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The pancreas is an organ located in the abdomen which helps digest food and regulate blood sugar. It is surrounded by other organs including the small intestine, liver and spleen. The pancreas is divided into four parts – the head, neck, body and tail.
Pancreatic cancers begin in the tissues of the pancreas, and are categorised according to
The pancreas is made up of two types of glands.
One type of gland tissue produces digestive enzymes that assist in the digestion of food. These glands drain into ducts, which in turn drain into the small intestine. It is the cells of these ducts which can turn into cancer. This is the most common form of pancreatic cancer known as pancreatic exocrine cancers, which accounts for 95% of all pancreatic cancers. About 95% of these are adenocarcinomas.
Another type of gland tissue produces several important hormones such as insulin. Cancers of the glands in the pancreas are known as neuroendocrine pancreatic cancers and are uncommon, accounting for about 1% of all pancreatic cancers.
In Singapore, pancreatic cancer is the 10th most common cancer in males. It is generally aggressive and ranks as the 4th most common cause of cancer death in males and females.
There are often no or mild symptoms in the early stages of pancreatic cancer. When the cancer progresses, some symptoms may show.
Symptoms of pancreatic cancer may include:
Make an appointment with your doctor if you have any signs or symptoms that worry you.
There are several ways to lower the risk of pancreatic cancer:
While the exact cause of pancreatic cancer is unknown, several factors have been found to play a role in its development. These risk factors include:
Tests and procedures used to diagnose pancreatic cancer include:
If pancreatic cancer is diagnosed, further tests may be required to determine if the cancer has spread and to determine the stage of the cancer. Tests may include:
Treatment for pancreatic cancer depends on the following factors:
The main treatment for localised pancreatic cancer is surgery. Some patients may also require other treatments such as chemotherapy, and radiation therapy. For patients who are not suitable for curative surgery, surgery may be performed to relieve symptoms such as jaundice or nausea caused by a blockage in the bile duct.
An individual with cancer should be assessed by a specialist to determine which treatment is best suited for them.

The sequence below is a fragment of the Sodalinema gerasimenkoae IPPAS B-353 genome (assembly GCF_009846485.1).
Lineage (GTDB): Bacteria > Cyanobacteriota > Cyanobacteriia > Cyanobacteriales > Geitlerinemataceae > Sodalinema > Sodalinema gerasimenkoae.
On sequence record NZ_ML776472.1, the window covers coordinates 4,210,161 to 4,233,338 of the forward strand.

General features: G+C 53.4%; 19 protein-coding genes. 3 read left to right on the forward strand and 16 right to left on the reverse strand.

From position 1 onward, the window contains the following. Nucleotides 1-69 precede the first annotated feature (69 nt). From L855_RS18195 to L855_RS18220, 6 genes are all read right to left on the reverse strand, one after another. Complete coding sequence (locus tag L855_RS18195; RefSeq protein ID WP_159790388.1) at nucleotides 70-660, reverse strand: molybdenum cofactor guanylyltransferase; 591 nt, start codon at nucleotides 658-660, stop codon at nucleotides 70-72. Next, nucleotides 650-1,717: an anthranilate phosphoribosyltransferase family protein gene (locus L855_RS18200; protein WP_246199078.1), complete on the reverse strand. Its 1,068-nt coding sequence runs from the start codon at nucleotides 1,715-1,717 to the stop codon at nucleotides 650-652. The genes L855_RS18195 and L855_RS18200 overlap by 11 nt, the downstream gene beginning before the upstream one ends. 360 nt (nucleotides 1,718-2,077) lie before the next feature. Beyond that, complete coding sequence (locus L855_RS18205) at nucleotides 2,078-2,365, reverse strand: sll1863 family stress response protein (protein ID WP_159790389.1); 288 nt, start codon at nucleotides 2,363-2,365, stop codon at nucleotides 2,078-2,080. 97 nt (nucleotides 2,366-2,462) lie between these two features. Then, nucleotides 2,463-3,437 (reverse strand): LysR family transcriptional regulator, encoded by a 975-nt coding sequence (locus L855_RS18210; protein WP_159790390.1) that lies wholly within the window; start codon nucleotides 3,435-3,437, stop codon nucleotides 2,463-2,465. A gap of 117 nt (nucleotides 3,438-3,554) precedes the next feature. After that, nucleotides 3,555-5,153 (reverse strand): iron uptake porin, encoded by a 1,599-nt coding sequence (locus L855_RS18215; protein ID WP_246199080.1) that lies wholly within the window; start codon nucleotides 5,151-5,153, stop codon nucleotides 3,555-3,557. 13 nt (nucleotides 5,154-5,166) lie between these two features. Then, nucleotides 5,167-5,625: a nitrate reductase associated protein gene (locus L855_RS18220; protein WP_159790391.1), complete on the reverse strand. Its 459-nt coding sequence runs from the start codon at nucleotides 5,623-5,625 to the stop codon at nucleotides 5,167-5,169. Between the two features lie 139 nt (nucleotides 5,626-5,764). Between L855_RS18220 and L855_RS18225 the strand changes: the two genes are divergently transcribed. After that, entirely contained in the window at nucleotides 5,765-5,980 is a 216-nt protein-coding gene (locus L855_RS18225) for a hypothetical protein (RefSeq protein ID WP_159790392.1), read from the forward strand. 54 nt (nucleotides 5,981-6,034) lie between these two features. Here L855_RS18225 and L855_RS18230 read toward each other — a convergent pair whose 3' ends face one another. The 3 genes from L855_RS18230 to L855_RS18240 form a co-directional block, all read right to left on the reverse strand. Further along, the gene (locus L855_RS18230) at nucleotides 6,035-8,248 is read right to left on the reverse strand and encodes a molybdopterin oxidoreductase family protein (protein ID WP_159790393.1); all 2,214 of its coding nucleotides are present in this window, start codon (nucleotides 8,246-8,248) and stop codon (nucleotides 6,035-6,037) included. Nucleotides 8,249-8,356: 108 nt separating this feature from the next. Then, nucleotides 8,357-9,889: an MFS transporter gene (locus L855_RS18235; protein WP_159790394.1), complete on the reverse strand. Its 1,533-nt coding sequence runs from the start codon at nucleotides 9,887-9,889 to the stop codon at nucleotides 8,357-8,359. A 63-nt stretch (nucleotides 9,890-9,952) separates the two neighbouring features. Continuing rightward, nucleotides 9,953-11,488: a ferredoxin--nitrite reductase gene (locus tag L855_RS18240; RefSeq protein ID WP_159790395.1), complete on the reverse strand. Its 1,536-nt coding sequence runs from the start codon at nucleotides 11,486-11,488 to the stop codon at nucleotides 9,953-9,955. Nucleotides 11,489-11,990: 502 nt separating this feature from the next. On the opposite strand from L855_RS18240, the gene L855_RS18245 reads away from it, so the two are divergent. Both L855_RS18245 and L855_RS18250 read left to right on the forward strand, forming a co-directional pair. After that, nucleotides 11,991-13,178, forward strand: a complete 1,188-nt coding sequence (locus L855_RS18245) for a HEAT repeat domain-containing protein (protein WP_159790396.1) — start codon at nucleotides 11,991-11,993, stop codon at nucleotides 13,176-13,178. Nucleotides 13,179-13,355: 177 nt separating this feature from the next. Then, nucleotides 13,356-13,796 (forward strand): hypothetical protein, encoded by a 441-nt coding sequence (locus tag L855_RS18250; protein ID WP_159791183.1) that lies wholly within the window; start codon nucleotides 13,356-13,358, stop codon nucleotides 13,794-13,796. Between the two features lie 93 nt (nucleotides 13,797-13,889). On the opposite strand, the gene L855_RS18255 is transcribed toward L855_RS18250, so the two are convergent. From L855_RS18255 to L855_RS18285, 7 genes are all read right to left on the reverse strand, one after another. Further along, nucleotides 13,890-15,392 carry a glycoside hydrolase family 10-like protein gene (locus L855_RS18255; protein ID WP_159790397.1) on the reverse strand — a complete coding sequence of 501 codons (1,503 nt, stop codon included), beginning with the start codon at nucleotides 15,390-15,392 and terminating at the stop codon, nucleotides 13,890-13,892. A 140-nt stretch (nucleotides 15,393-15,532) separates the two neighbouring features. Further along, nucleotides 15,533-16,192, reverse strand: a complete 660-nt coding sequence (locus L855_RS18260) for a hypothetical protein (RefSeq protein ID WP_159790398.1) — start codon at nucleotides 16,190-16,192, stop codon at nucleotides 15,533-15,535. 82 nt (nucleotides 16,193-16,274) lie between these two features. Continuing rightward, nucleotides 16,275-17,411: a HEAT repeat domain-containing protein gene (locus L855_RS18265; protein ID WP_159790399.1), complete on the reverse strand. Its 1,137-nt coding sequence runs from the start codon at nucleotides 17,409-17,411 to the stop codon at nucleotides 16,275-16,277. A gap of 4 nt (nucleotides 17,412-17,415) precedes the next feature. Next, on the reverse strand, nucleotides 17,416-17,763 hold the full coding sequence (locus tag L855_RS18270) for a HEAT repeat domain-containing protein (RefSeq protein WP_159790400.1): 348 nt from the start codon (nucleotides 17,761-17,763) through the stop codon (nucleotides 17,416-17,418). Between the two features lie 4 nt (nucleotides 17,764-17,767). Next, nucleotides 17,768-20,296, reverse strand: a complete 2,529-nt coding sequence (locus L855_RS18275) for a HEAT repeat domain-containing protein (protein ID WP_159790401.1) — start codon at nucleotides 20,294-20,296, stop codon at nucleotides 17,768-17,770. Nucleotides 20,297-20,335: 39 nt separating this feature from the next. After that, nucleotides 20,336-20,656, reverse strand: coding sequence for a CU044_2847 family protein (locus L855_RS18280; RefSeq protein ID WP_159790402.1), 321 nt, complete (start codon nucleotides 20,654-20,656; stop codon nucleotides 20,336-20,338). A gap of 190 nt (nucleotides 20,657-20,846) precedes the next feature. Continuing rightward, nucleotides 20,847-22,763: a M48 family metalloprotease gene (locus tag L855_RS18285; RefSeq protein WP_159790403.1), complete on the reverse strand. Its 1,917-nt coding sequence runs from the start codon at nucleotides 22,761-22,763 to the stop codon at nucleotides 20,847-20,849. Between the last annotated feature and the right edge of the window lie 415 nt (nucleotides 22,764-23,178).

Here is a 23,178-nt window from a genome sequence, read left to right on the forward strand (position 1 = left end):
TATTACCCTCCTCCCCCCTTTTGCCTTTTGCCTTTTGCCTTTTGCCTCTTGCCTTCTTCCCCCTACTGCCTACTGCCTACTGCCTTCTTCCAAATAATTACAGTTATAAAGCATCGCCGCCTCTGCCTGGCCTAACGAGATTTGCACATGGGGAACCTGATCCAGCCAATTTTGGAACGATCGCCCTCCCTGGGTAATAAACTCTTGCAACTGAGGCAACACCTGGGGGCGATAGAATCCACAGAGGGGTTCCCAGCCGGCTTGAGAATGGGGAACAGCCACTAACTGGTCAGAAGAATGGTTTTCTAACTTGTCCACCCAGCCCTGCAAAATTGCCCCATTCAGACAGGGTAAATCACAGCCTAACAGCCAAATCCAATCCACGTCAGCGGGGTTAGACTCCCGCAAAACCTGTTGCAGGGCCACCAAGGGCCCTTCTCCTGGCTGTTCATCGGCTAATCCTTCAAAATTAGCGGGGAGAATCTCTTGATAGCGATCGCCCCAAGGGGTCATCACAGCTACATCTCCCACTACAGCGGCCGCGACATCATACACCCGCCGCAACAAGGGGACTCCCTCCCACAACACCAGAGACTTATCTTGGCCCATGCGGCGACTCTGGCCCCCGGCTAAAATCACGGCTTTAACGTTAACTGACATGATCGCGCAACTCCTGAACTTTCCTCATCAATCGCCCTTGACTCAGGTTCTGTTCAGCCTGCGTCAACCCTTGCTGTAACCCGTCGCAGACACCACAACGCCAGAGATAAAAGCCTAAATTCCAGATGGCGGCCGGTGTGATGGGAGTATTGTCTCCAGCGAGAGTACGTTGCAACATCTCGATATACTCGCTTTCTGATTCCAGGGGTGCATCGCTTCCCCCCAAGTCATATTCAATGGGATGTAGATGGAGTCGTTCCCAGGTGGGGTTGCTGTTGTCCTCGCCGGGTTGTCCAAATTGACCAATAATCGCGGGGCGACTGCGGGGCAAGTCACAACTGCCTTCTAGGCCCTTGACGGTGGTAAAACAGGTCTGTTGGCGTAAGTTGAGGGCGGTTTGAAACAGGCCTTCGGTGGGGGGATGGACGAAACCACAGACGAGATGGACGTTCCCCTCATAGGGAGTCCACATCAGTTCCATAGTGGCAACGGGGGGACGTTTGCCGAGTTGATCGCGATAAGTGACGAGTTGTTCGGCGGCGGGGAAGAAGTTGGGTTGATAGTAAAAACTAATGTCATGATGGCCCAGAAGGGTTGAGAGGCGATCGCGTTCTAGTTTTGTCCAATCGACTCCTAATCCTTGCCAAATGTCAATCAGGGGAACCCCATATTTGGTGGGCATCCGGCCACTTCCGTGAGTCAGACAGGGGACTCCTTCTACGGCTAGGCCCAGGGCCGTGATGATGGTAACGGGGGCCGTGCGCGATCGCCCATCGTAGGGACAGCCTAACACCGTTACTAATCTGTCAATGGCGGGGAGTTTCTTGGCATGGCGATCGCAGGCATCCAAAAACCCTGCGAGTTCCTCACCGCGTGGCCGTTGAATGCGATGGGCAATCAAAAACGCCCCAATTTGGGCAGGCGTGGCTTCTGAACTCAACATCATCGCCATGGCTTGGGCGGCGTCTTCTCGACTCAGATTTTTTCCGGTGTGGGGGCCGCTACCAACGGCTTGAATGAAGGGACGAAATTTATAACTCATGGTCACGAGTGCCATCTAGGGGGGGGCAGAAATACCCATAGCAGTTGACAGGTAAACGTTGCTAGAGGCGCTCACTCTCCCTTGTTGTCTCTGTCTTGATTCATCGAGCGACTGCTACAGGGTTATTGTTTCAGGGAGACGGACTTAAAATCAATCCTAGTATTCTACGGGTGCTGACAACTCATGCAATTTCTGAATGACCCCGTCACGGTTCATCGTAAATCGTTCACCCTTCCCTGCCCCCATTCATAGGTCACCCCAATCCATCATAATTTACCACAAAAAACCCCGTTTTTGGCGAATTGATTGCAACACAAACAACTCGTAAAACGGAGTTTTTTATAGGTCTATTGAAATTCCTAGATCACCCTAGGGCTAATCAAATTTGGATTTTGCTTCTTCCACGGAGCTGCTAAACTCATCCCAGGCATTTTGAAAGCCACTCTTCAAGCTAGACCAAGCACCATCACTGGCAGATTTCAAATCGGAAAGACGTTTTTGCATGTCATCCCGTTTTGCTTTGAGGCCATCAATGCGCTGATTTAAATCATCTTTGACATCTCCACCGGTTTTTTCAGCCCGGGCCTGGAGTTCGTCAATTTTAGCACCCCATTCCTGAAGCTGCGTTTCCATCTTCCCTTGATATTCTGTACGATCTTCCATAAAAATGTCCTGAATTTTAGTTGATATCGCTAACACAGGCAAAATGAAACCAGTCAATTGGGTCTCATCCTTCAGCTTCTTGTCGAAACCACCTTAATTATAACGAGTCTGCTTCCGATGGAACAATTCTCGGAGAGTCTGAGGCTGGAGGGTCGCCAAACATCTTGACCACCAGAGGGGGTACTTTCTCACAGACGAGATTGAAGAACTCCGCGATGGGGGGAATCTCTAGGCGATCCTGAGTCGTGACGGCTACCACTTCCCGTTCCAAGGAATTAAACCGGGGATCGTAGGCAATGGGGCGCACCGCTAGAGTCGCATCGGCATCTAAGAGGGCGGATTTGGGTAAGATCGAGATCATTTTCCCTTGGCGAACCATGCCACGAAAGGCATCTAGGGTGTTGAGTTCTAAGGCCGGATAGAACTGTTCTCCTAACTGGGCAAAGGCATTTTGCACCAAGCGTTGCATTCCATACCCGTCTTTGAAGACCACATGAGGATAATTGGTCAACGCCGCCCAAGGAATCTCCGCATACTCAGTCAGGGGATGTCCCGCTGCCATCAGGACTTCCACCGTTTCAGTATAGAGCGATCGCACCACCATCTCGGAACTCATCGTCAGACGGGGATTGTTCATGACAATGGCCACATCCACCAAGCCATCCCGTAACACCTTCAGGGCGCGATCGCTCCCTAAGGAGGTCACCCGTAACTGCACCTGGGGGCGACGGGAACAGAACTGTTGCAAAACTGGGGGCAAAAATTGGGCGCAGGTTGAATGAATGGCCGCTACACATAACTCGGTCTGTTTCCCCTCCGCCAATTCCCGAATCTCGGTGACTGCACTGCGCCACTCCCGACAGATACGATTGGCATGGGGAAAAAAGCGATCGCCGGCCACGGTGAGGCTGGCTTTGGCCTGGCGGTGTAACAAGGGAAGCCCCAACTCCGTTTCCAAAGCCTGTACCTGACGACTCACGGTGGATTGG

The surgical procedure depends on the location of the tumour and whether it can be removed.
Additional procedures to clear any obstruction of the bile ducts might be done before surgery. This can be done with a tube inserted into the bile duct via endoscopic (ERCP) access, or with a tube inserted directly through the skin into the liver, known as Percutaneous Transhepatic Biliary Drainage (PTBD).
Radiotherapy also known as radiation therapy, uses powerful energy beams to kill cancer cells. It may be used when the cancer cannot be completely removed during surgery or to reduce the risk of cancer recurrence.
Chemotherapy is sometimes recommended after surgery if there is a risk that the cancer might return. It may also be used before surgery to shrink the cancer, so that it is more likely to be removed completely during surgery.
Supportive care is treatment that helps to improve the symptoms of pancreatic cancer such as problems with eating and weight loss, pain, nausea, tiredness or lethargy.
After surgery, you will be given regular outpatient appointments to see your team of doctors. During these appointments, you may have blood tests and scans to check if the cancer recurs. You will also be monitored to check that you are not deficient of digestive enzymes or blood sugar regulatory hormones that are produced by the pancreas.
It is important to follow your doctor's advice, keep to your clinic visits and do the recommended scans, so that timely treatment can be administered if the cancer or other problems occur.